Linear modelling of soil temperature effects on root lesion nematode population densities in R

Adam H Sparks and John P Thompson

University of Southern Queensland, Centre for Crop Health, Toowoomba, Qld, AU

DOI


Introduction

Pratylenchus thornei, the root-lesion nematode, is widely distributed in wheat (Triticum aestivum) growing areas of many countries and is of particular concern in sub-tropical environments (Thompson 2015). These nematodes penetrate roots to feed and reproduce in the root cortex leading to loss of root function, which affects nutrient and water uptake of nutrients and water causing nutrient deficiency and water stress (Thompson 2015).

In the original paper the population response of P. thornei in Queensland, Australia wheat to temperature is modelled using a linear and quadratic equations. The study aimed to investigate the effects of soil profile temperatures after different sowing dates on reproduction of the nematodes in susceptible and moderately resistant wheat cultivars in the subtropical grain region of eastern Australia. This document recreates the models for population densities of P. thornei as described in the original paper.

Objectives

There are two types of models described in the paper, the first model is a linear model used to describe the unplanted control and two quadratic models fit Gatcher (Susceptible) and GS50a (Moderately Resistant) wheat cultivars. For a more detailed discussion on fitting plant disease models in R, please see the “Linear Regression” module in the “Ecology and Epidemiology in R” documents available in the American Phytopathological Society’s (APS) Education Center. For an even more in-depth discussion on linear models in R, how to fit and how to interpret the diagnostics that R provides the reader should refer to Faraway (2002).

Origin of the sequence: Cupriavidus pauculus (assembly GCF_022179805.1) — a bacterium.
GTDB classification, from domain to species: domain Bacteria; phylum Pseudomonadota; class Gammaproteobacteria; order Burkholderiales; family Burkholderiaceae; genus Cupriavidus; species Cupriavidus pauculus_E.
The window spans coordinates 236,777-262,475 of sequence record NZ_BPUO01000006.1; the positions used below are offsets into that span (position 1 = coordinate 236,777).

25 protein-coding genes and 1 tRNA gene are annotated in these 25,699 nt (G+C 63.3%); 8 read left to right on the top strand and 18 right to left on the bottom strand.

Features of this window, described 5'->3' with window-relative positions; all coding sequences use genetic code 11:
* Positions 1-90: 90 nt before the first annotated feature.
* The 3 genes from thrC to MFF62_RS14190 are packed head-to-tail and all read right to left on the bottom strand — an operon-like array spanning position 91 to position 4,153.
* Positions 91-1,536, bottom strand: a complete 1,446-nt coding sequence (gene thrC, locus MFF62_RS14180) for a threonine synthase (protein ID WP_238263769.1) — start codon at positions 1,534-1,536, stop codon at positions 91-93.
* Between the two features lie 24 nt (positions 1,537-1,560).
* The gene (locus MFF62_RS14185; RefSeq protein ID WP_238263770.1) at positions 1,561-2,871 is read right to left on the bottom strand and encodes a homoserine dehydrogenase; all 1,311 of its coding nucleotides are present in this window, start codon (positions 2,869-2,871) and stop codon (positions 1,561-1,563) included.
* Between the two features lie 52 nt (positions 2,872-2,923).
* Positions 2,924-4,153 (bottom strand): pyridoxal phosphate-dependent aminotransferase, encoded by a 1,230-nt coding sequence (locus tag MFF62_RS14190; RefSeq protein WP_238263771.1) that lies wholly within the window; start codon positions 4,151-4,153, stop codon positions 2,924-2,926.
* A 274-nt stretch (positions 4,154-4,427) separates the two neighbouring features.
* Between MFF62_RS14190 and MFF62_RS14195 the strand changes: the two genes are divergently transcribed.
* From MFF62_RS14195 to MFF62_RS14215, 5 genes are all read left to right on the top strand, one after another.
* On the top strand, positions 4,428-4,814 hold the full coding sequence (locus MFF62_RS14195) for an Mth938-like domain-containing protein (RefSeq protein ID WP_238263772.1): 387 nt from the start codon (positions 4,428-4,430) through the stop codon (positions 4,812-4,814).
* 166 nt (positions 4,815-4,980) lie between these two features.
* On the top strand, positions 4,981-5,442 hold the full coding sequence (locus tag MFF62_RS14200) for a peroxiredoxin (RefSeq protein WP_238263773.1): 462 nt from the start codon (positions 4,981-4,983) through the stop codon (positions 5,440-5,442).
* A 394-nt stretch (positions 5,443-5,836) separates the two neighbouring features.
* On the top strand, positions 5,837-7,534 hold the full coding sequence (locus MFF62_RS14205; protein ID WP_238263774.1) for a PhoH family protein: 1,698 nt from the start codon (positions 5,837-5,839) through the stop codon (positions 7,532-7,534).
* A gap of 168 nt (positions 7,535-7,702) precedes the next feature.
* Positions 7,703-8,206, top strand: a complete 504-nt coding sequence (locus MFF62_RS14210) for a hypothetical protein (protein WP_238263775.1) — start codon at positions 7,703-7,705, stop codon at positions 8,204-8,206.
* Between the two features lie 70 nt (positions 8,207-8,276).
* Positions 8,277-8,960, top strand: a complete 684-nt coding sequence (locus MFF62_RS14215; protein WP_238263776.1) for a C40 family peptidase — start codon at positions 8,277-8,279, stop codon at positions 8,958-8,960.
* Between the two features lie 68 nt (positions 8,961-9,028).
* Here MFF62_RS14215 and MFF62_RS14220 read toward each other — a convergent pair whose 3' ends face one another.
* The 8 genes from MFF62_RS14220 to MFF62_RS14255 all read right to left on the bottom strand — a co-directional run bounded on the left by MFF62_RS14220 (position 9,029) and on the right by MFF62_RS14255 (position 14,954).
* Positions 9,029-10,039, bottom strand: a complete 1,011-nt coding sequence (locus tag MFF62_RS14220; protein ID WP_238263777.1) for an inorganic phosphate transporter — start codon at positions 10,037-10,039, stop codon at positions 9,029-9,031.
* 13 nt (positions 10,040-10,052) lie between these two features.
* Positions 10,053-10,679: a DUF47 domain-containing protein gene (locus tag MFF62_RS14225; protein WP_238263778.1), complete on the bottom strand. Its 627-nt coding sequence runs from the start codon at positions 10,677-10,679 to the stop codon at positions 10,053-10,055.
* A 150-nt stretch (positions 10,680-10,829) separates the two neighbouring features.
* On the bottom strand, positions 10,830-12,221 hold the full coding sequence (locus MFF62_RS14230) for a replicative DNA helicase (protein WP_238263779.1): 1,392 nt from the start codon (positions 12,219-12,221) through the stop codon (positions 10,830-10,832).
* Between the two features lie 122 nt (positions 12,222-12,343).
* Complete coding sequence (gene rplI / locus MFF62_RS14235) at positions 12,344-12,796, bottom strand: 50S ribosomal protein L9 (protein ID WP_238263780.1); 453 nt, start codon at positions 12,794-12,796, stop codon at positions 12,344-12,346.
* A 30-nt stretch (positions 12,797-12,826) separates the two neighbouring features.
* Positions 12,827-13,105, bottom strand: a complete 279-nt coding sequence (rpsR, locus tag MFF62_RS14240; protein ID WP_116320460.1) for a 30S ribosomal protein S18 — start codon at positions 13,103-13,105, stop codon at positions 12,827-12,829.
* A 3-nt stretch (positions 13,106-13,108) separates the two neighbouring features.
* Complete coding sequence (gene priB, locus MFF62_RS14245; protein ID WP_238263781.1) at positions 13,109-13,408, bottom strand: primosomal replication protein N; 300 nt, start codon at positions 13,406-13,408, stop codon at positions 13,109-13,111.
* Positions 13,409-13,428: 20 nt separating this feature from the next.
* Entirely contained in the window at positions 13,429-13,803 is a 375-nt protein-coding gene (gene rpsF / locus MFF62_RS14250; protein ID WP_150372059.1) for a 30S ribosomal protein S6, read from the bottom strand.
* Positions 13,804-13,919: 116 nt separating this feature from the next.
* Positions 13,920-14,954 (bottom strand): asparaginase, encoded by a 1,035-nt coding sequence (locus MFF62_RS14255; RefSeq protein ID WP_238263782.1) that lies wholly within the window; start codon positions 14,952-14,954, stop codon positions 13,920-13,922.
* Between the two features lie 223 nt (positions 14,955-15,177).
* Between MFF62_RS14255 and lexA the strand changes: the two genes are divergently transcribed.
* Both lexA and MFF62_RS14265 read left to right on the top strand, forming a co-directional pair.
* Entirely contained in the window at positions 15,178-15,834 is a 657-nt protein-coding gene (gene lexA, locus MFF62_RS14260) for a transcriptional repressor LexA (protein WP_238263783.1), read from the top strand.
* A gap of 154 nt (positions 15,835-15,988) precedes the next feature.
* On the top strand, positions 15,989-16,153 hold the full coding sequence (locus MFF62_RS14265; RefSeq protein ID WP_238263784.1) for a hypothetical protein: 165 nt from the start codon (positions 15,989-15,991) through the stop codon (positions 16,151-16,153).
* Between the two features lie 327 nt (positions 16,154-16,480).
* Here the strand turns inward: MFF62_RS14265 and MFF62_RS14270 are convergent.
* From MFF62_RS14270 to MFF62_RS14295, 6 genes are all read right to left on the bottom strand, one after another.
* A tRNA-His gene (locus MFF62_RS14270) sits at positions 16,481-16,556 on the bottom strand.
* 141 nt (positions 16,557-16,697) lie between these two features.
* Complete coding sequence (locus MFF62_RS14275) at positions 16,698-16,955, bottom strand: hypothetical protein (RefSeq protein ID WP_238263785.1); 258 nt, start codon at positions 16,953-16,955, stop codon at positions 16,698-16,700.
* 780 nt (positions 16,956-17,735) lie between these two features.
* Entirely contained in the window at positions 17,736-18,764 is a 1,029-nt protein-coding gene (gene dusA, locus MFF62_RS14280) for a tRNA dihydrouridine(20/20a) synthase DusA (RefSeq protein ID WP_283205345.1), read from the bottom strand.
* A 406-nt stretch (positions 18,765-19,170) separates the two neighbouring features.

This post will illustrate how to fit the original linear and quadratic models using the original data in R (R Core Team 2017).

Packages

Using the tidyverse, (2017) package simplifies the libraries used in this work. It is a collection of packages designed to work together for data science, https://www.tidyverse.org/. The tidyverse includes, readr (2017), used to import the data; tidyr (2018), used to format the data; dplyr (2017), used to subset the data; and ggplot2 (2016), used for visualising the data and model fits. viridis (2018) is a selection of colour pallets that are widely accessible for people with colour-blindness and printing in black and white.

The following code chunk checks first to see if you have tidyverse, viridis and hrbrthemes installed, if not, it will automatically install them and then load them. Then set the default theme for all graphs to theme_ipsum_rc.

Data Wrangling

The data are located in the data sub-folder. Import the data using read_csv() function from readr and view them.

## [1] 24

Description of Fields in the Data

There are nine columns in the nema data described here in the following table.

Field Data Description
Weeks Number of weeks after wheat sowing
Days Number of days after wheat sowing
Temperature Temperature(˚C) treatment
Degree_Days Average thermal time degree days above 10 ˚C for four soil depths (8, 15, 30 and 60 cm)
Unplanted Log*, log(), nematode population in the control treatment with no wheat planted
Gatcher Log*, log(), nematode population in a susceptible wheat cultivar
GS50a Log*, log(), nematode population in a moderately resistant wheat cultivar
Potam Log*, log(), nematode population in a susceptible wheat cultivar
Suneca Log*, log(), nematode population in a susceptible wheat cultivar
* For an exploration into the reasons why the data were transformed using the natural log log(), see the Exploring Why the Data Were Log Transformed in the Bonus Material section

Wide to Long Data